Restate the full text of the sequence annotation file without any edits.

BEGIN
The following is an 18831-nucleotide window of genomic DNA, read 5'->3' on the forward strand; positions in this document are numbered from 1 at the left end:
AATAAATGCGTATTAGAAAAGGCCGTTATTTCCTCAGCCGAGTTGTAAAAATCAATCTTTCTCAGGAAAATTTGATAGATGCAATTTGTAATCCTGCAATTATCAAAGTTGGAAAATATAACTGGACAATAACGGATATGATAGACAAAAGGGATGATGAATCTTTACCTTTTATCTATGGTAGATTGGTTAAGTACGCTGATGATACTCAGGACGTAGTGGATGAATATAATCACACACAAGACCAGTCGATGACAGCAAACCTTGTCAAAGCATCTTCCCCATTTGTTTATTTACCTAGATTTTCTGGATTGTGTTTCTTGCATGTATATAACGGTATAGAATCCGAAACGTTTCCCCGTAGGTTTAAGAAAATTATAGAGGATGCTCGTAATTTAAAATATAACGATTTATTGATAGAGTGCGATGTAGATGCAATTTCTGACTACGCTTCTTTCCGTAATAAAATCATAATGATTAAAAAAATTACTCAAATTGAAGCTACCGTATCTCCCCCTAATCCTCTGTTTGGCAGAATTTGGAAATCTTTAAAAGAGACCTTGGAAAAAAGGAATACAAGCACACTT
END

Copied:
The following is an 18831-nucleotide window of genomic DNA, read 5'->3' on the forward strand; positions in this document are numbered from 1 at the left end:
AATAAATGCGTATTAGAAAAGGCCGTTATTTCCTCAGCCGAGTTGTAAAAATCAATCTTTCTCAGGAAAATTTGATAGATGCAATTTGTAATCCTGCAATTATCAAAGTTGGAAAATATAACTGGACAATAACGGATATGATAGACAAAAGGGATGATGAATCTTTACCTTTTATCTATGGTAGATTGGTTAAGTACGCTGATGATACTCAGGACGTAGTGGATGAATATAATCACACACAAGACCAGTCGATGACAGCAAACCTTGTCAAAGCATCTTCCCCATTTGTTTATTTACCTAGATTTTCTGGATTGTGTTTCTTGCATGTATATAACGGTATAGAATCCGAAACGTTTCCCCGTAGGTTTAAGAAAATTATAGAGGATGCTCGTAATTTAAAATATAACGATTTATTGATAGAGTGCGATGTAGATGCAATTTCTGACTACGCTTCTTTCCGTAATAAAATCATAATGATTAAAAAAATTACTCAAATTGAAGCTACCGTATCTCCCCCTAATCCTCTGTTTGGCAGAATTTGGAAATCTTTAAAAGAGACCTTGGAAAAAAGGAATACAAGCACACTT